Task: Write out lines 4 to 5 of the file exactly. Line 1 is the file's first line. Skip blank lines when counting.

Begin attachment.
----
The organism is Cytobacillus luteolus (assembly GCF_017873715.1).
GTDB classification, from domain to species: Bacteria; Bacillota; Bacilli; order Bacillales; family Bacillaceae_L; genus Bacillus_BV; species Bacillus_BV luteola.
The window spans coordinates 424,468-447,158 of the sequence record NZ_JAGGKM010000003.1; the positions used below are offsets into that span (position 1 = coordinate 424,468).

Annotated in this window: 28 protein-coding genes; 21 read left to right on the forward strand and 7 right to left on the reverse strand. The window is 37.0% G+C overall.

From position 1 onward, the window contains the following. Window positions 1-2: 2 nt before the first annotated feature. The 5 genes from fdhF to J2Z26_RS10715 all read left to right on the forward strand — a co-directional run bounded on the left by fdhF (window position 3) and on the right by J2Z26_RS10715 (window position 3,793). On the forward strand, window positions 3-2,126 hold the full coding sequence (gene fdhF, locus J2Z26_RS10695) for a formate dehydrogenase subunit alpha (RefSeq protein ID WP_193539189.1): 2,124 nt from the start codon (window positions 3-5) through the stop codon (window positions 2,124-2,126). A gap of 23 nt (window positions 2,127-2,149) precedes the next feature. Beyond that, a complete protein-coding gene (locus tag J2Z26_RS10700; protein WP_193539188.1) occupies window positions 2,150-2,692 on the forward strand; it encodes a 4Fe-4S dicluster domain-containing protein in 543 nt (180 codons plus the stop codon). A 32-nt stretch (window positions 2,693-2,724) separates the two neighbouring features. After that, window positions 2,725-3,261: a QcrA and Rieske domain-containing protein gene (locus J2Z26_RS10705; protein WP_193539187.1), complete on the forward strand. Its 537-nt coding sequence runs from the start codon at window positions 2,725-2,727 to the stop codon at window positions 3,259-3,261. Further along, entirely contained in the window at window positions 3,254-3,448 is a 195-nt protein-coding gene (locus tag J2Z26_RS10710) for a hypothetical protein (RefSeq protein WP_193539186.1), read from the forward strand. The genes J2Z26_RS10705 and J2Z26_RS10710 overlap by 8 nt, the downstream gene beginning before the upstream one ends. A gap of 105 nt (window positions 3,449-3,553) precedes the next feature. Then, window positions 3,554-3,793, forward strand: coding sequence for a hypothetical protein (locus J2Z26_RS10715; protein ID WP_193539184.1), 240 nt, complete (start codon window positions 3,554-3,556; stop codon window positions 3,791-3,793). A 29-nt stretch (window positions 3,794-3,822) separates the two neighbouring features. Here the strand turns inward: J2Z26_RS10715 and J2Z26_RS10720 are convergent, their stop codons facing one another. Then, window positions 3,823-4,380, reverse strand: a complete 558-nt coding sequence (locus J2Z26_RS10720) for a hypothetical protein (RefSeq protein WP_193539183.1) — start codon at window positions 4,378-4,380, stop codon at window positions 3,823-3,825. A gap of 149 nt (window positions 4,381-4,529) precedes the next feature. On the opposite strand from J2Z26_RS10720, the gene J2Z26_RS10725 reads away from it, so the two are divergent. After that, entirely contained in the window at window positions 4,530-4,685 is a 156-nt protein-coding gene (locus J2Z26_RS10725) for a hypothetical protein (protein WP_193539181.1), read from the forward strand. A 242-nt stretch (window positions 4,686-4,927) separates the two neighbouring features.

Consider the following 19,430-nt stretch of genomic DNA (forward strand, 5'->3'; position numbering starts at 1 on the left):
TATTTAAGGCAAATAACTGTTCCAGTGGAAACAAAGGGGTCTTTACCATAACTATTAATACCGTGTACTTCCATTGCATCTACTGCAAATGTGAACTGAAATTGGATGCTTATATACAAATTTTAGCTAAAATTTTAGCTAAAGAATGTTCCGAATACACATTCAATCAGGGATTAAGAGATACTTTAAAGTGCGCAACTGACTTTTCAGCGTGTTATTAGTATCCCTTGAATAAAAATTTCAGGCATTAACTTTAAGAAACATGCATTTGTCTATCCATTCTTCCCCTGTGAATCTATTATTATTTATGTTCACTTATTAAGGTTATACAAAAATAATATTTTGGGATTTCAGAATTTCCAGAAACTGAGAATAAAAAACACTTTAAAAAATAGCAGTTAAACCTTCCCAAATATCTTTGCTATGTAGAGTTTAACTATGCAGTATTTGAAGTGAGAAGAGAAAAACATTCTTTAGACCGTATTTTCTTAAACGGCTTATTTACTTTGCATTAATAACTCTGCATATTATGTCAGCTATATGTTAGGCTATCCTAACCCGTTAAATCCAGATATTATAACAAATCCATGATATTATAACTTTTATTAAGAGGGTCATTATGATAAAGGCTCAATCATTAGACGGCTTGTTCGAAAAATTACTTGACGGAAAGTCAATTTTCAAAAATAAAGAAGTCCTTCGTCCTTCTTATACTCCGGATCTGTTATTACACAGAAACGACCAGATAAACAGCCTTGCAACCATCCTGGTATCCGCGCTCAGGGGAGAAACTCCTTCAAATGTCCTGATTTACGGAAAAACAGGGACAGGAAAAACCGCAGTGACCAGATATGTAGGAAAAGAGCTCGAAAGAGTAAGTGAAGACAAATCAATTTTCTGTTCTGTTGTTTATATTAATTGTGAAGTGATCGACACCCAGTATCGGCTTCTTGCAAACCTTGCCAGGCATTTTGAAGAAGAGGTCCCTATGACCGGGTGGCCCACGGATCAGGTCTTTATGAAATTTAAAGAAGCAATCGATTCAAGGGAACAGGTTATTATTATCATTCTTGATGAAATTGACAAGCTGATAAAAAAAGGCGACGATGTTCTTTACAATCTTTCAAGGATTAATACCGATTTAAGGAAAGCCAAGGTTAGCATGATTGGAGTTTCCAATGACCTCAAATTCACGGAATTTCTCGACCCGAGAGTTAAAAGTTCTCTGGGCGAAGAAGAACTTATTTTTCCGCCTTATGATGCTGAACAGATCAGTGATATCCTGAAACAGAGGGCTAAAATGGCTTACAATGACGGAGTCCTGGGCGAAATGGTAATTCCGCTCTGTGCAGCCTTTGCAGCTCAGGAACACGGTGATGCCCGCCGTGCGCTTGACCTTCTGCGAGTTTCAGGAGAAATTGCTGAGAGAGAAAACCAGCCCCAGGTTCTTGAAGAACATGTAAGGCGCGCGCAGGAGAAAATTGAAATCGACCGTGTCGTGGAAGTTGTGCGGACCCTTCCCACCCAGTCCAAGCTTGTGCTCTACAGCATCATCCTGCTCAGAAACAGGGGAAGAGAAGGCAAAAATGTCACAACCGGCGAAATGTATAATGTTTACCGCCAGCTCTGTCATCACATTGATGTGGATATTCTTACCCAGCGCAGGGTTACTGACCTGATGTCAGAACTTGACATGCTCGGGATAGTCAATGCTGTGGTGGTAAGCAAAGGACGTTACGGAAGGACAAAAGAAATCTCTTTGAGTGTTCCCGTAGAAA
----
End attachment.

Annotated in this window: 28 protein-coding genes; 21 read left to right on the forward strand and 7 right to left on the reverse strand. The window is 37.0% G+C overall.

From position 1 onward, the window contains the following. Window positions 1-2: 2 nt before the first annotated feature. The 5 genes from fdhF to J2Z26_RS10715 all read left to right on the forward strand — a co-directional run bounded on the left by fdhF (window position 3) and on the right by J2Z26_RS10715 (window position 3,793). On the forward strand, window positions 3-2,126 hold the full coding sequence (gene fdhF, locus J2Z26_RS10695) for a formate dehydrogenase subunit alpha (RefSeq protein ID WP_193539189.1): 2,124 nt from the start codon (window positions 3-5) through the stop codon (window positions 2,124-2,126). A gap of 23 nt (window positions 2,127-2,149) precedes the next feature. Beyond that, a complete protein-coding gene (locus tag J2Z26_RS10700; protein WP_193539188.1) occupies window positions 2,150-2,692 on the forward strand; it encodes a 4Fe-4S dicluster domain-containing protein in 543 nt (180 codons plus the stop codon). A 32-nt stretch (window positions 2,693-2,724) separates the two neighbouring features. After that, window positions 2,725-3,261: a QcrA and Rieske domain-containing protein gene (locus J2Z26_RS10705; protein WP_193539187.1), complete on the forward strand. Its 537-nt coding sequence runs from the start codon at window positions 2,725-2,727 to the stop codon at window positions 3,259-3,261. Further along, entirely contained in the window at window positions 3,254-3,448 is a 195-nt protein-coding gene (locus tag J2Z26_RS10710) for a hypothetical protein (RefSeq protein WP_193539186.1), read from the forward strand. The genes J2Z26_RS10705 and J2Z26_RS10710 overlap by 8 nt, the downstream gene beginning before the upstream one ends. A gap of 105 nt (window positions 3,449-3,553) precedes the next feature. Then, window positions 3,554-3,793, forward strand: coding sequence for a hypothetical protein (locus J2Z26_RS10715; protein ID WP_193539184.1), 240 nt, complete (start codon window positions 3,554-3,556; stop codon window positions 3,791-3,793). A 29-nt stretch (window positions 3,794-3,822) separates the two neighbouring features. Here the strand turns inward: J2Z26_RS10715 and J2Z26_RS10720 are convergent, their stop codons facing one another. Then, window positions 3,823-4,380, reverse strand: a complete 558-nt coding sequence (locus J2Z26_RS10720) for a hypothetical protein (RefSeq protein WP_193539183.1) — start codon at window positions 4,378-4,380, stop codon at window positions 3,823-3,825. A gap of 149 nt (window positions 4,381-4,529) precedes the next feature. On the opposite strand from J2Z26_RS10720, the gene J2Z26_RS10725 reads away from it, so the two are divergent. After that, entirely contained in the window at window positions 4,530-4,685 is a 156-nt protein-coding gene (locus J2Z26_RS10725) for a hypothetical protein (protein WP_193539181.1), read from the forward strand. A 242-nt stretch (window positions 4,686-4,927) separates the two neighbouring features.